MyCSP service failures left civil service pensioners out of pocket, NAO finds

11 Feb 16

Members of the civil service pension scheme experienced “hardship, distress and inconvenience” when administration moved to the partly mutual firm MyCSP, a National Audit Office investigation has found.

The probe was launched after many scheme members and participating employers expressed dissatisfaction with the services provided by the pension administrator following the switch from Capita in September 2014.

Auditors stated that their initial inquiries led to dozens of individual stories about late payments, problems getting in touch with MyCSP and failure to provide accurate and timely information on pension entitlement. In some cases, members who were waiting for a retirement quotation or new payment did not receive their quotation or payment until after they retired.

When the first pension payments were due to be made in September 2014, the review found that 14,703 pensioners who lived overseas were paid pensions up to seven days late, and 99 were not paid at all until the next month or later. This was because MyCSP did not fully understand the payment practices it inherited, meaning it did not issue the payments in time to allow for the extra time needed to make an international payment.

In addition, a backlog of work grew at MyCSP as the firm did not have staff to process the 14,000 items requiring action that had been inherited from Capita, as well as 40,000 data issues requiring attention following the migration. This peaked at 22,000 urgent cases in January 2015, but was cleared in March 2015 after the Cabinet Office told MyCSP to tackle the backlog.

Performance did not return to its previous standard until September 2015, a year after the switch in systems.

Despite this, MyCSP received no financial penalty for its performance because the Cabinet Office told auditors they had suspended charges that if imposed, would have amounted to around £90,000.

Auditor general Amyas Morse said when MyCSP took over the administration of the civil service pensions payroll in September 2014 it did not cope with the workload.

“Some people were paid late and members struggled to contact MyCSP. Some reported hardship and distress. The problems were made worse by longstanding limitations in the membership data on which I have reported over the last five years,” he added.

“MyCSP’s performance is now back to a steady state but the underlying data problems have still not been fixed. This should now be a priority for the Cabinet Office, MyCSP and the employers.”

Responding to the report, a Cabinet Office spokeswoman said: “We are aware of the performance issues with the civil service pension programme from around a year ago. These originated from the payroll transfer from Capita to MyCSP in September 2014 and led to a significant dip in service and delays in processing pensions.

“Once the Cabinet Office was fully aware of the extent of the problem we took definitive action and instructed MyCSP to take action and track its progress. This successfully cleared the backlog and brought performance back towards acceptable levels. We recognise that there are still some underlying data problems and we are developing a data improvement strategy as a matter of priority.”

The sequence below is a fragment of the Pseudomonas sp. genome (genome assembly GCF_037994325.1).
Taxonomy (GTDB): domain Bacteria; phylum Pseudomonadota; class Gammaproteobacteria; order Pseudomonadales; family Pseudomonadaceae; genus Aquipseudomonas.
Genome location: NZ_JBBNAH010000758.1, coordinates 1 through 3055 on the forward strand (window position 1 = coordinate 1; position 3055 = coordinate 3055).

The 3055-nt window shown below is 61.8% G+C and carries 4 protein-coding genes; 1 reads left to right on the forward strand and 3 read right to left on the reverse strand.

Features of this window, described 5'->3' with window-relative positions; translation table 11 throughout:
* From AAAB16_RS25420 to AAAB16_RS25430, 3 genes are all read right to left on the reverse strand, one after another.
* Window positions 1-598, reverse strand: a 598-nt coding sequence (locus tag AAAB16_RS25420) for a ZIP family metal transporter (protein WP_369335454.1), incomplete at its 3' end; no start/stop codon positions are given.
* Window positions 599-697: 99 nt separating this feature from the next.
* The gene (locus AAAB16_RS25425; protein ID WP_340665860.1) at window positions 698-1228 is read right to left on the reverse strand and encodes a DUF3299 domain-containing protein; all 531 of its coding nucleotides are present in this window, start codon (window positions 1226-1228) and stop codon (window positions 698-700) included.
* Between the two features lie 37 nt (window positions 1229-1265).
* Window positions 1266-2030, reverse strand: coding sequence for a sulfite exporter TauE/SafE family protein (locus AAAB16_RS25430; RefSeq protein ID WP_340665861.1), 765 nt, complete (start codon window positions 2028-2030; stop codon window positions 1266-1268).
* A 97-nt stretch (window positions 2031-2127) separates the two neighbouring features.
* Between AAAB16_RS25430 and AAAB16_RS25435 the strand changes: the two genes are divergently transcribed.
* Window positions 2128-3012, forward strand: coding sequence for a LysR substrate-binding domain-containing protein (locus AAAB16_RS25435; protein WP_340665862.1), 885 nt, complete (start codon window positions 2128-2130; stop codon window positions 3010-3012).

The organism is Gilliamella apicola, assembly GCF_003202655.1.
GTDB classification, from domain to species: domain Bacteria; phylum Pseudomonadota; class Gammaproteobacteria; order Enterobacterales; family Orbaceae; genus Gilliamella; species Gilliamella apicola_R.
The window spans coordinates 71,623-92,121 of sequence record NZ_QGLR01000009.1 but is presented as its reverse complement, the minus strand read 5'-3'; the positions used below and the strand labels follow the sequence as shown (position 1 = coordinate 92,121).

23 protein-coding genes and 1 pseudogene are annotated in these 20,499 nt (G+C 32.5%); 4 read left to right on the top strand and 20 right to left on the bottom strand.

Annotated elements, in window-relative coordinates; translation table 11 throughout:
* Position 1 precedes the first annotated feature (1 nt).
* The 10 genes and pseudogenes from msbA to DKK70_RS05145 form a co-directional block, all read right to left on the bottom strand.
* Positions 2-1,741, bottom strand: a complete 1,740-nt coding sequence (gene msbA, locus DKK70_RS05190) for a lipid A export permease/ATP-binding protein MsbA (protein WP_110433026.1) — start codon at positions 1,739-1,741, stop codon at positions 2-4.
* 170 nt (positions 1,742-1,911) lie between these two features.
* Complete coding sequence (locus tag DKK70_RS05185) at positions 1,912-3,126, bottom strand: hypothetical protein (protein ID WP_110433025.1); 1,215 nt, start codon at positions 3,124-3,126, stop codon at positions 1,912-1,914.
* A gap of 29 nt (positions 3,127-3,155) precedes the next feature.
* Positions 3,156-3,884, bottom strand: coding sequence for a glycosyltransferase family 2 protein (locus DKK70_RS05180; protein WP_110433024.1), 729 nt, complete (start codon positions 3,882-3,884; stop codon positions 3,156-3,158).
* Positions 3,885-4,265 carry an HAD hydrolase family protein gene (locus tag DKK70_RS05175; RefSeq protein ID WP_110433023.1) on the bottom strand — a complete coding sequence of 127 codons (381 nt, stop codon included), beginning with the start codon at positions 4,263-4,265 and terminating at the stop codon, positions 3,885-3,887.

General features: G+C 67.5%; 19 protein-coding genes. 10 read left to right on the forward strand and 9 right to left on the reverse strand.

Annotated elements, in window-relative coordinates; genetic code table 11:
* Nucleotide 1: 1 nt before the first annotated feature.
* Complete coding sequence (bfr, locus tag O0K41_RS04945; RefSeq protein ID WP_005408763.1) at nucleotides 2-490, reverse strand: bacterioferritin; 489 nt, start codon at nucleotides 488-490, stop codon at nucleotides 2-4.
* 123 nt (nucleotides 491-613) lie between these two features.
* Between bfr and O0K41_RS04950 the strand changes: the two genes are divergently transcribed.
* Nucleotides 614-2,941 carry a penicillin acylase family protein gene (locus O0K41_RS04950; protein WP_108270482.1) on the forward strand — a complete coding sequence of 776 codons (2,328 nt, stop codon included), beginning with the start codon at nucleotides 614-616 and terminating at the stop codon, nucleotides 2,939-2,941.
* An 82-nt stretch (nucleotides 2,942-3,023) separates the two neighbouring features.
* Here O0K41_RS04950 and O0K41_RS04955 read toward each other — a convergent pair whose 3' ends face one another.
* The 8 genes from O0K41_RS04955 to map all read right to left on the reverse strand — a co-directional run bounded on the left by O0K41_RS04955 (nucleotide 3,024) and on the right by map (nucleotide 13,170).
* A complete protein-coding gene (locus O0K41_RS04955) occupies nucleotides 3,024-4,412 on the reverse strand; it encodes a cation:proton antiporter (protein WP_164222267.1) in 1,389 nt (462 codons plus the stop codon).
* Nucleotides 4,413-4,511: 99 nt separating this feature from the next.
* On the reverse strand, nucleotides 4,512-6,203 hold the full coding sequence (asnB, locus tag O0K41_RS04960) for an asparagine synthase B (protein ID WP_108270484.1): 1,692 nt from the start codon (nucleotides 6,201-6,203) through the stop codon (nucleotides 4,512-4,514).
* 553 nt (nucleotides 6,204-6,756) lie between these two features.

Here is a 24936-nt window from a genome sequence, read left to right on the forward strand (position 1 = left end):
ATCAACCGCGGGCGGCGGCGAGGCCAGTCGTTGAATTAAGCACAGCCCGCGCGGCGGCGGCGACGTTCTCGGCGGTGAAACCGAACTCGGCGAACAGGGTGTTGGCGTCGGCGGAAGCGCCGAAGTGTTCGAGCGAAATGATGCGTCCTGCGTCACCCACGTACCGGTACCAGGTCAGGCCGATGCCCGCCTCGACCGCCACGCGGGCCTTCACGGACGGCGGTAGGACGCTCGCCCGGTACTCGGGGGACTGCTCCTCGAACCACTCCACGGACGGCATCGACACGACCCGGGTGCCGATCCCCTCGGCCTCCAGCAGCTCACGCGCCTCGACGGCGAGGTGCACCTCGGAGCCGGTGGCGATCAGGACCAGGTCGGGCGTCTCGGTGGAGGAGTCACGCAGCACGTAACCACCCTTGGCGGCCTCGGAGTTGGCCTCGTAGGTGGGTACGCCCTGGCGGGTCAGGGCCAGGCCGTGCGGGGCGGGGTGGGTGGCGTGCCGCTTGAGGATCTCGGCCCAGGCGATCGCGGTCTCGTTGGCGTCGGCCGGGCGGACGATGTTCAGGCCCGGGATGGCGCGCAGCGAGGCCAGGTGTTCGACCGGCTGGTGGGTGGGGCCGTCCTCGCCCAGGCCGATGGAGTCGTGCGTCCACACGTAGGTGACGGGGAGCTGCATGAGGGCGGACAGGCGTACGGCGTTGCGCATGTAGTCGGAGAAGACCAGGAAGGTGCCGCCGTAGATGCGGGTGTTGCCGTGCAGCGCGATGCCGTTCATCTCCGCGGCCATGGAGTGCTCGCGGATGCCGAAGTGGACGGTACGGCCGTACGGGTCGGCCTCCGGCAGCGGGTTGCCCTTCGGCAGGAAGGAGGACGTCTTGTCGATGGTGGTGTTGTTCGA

A MyCSP spokeswoman said the firm “recognise the findings of the National Audit Office report published today”.

She stated: “In reference to the findings, it has been well documented that a number of factors led to the reduction in service levels, including a communication to 1.1m members which resulted in significantly increased call volumes and a corresponding impact on ‘business as usual’ workload.

“In response, MyCSP and Cabinet Office agreed a number of actions to manage and improve service levels such as recruiting new members of staff (including apprentices), increasing enquiry centre opening times and establishing an in-house training academy.

“MyCSP is pleased to confirm that, as detailed by the National Audit Office report, performance is now back to a steady state. Call handling levels have been back to normal for the past six months, with a corresponding reduction in member complaints, significantly down from their peak at the time of the service challenges.”

Dave Penman, general secretary of the FDA union for senior civil servants, said members had endured delays in pension payments.

“We welcome the NAO’s investigation and support its recommendations – in particular the prioritisation of a thorough data cleansing exercise that is crucial to members getting the pension they have saved for, and for taxpayers to be confident in the proper cost management of the scheme.”

The Public and Commercial Services union representing rank-and-file civil servants said the mutualisation of MyCSP was “textbook case” of how not to reform public services.

“It is disappointing that the involvement of [private sector partner] Equiniti has not been fully scrutinised, but this report should make sobering reading for minsters who pursue privatisation for political reasons,’ said PCS general secretary Mark Serwotka.

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